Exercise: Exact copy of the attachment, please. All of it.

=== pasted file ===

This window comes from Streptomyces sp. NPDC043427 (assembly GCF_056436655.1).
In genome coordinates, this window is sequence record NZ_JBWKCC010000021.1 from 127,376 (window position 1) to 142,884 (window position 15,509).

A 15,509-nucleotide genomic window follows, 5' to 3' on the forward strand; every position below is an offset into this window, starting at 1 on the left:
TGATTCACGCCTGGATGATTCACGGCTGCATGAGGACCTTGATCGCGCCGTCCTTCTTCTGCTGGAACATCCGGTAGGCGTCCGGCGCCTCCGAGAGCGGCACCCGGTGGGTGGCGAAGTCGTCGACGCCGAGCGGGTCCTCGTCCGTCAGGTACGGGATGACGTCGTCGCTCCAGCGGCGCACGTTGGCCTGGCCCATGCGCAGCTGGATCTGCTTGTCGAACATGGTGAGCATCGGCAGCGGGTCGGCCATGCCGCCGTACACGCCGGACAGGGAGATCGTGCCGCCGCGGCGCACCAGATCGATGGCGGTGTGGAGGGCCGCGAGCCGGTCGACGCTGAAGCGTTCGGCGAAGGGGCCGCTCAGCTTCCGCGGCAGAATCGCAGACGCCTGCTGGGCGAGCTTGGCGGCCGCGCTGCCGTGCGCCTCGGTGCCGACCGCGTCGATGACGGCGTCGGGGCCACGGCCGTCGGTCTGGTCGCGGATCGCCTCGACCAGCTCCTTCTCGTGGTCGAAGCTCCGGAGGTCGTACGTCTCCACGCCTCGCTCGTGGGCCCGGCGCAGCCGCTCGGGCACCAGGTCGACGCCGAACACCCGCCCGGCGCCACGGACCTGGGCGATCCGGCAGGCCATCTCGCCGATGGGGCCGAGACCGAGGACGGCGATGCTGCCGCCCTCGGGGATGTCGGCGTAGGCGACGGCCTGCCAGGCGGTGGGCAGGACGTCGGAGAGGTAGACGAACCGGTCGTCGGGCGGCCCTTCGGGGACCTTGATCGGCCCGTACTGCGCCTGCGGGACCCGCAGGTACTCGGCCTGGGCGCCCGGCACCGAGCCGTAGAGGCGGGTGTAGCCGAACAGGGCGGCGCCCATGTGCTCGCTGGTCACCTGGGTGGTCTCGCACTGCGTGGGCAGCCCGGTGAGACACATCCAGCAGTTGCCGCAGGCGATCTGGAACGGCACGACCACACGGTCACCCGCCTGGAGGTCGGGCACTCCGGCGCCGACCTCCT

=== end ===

This window comes from Streptomyces sp. NPDC043427 (assembly GCF_056436655.1).
In genome coordinates, this window is sequence record NZ_JBWKCC010000021.1 from 127,376 (window position 1) to 142,884 (window position 15,509).

A 15,509-nucleotide genomic window follows, 5' to 3' on the forward strand; every position below is an offset into this window, starting at 1 on the left:
TGATTCACGCCTGGATGATTCACGGCTGCATGAGGACCTTGATCGCGCCGTCCTTCTTCTGCTGGAACATCCGGTAGGCGTCCGGCGCCTCCGAGAGCGGCACCCGGTGGGTGGCGAAGTCGTCGACGCCGAGCGGGTCCTCGTCCGTCAGGTACGGGATGACGTCGTCGCTCCAGCGGCGCACGTTGGCCTGGCCCATGCGCAGCTGGATCTGCTTGTCGAACATGGTGAGCATCGGCAGCGGGTCGGCCATGCCGCCGTACACGCCGGACAGGGAGATCGTGCCGCCGCGGCGCACCAGATCGATGGCGGTGTGGAGGGCCGCGAGCCGGTCGACGCTGAAGCGTTCGGCGAAGGGGCCGCTCAGCTTCCGCGGCAGAATCGCAGACGCCTGCTGGGCGAGCTTGGCGGCCGCGCTGCCGTGCGCCTCGGTGCCGACCGCGTCGATGACGGCGTCGGGGCCACGGCCGTCGGTCTGGTCGCGGATCGCCTCGACCAGCTCCTTCTCGTGGTCGAAGCTCCGGAGGTCGTACGTCTCCACGCCTCGCTCGTGGGCCCGGCGCAGCCGCTCGGGCACCAGGTCGACGCCGAACACCCGCCCGGCGCCACGGACCTGGGCGATCCGGCAGGCCATCTCGCCGATGGGGCCGAGACCGAGGACGGCGATGCTGCCGCCCTCGGGGATGTCGGCGTAGGCGACGGCCTGCCAGGCGGTGGGCAGGACGTCGGAGAGGTAGACGAACCGGTCGTCGGGCGGCCCTTCGGGGACCTTGATCGGCCCGTACTGCGCCTGCGGGACCCGCAGGTACTCGGCCTGGGCGCCCGGCACCGAGCCGTAGAGGCGGGTGTAGCCGAACAGGGCGGCGCCCATGTGCTCGCTGGTCACCTGGGTGGTCTCGCACTGCGTGGGCAGCCCGGTGAGACACATCCAGCAGTTGCCGCAGGCGATCTGGAACGGCACGACCACACGGTCACCCGCCTGGAGGTCGGGCACTCCGGCGCCGACCTCCT